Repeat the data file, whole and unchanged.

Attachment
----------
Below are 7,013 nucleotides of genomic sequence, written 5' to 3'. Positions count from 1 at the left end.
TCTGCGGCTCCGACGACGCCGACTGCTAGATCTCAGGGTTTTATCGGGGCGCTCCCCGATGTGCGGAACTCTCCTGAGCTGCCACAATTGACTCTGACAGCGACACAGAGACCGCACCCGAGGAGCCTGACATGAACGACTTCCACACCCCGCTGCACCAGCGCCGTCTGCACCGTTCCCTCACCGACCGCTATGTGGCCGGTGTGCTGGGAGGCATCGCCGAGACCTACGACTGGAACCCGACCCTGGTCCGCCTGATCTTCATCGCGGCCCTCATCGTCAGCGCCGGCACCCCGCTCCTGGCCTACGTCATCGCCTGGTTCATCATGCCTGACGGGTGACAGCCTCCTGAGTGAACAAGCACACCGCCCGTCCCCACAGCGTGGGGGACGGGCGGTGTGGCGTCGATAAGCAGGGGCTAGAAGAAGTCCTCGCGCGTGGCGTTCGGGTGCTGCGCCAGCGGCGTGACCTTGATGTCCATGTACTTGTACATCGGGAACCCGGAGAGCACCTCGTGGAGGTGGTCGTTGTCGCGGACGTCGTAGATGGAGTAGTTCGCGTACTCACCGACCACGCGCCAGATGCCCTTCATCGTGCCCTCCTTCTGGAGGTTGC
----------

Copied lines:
Below are 7,013 nucleotides of genomic sequence, written 5' to 3'. Positions count from 1 at the left end.
TCTGCGGCTCCGACGACGCCGACTGCTAGATCTCAGGGTTTTATCGGGGCGCTCCCCGATGTGCGGAACTCTCCTGAGCTGCCACAATTGACTCTGACAGCGACACAGAGACCGCACCCGAGGAGCCTGACATGAACGACTTCCACACCCCGCTGCACCAGCGCCGTCTGCACCGTTCCCTCACCGACCGCTATGTGGCCGGTGTGCTGGGAGGCATCGCCGAGACCTACGACTGGAACCCGACCCTGGTCCGCCTGATCTTCATCGCGGCCCTCATCGTCAGCGCCGGCACCCCGCTCCTGGCCTACGTCATCGCCTGGTTCATCATGCCTGACGGGTGACAGCCTCCTGAGTGAACAAGCACACCGCCCGTCCCCACAGCGTGGGGGACGGGCGGTGTGGCGTCGATAAGCAGGGGCTAGAAGAAGTCCTCGCGCGTGGCGTTCGGGTGCTGCGCCAGCGGCGTGACCTTGATGTCCATGTACTTGTACATCGGGAACCCGGAGAGCACCTCGTGGAGGTGGTCGTTGTCGCGGACGTCGTAGATGGAGTAGTTCGCGTACTCACCGACCACGCGCCAGATGCCCTTCATCGTGCCCTCCTTCTGGAGGTTGC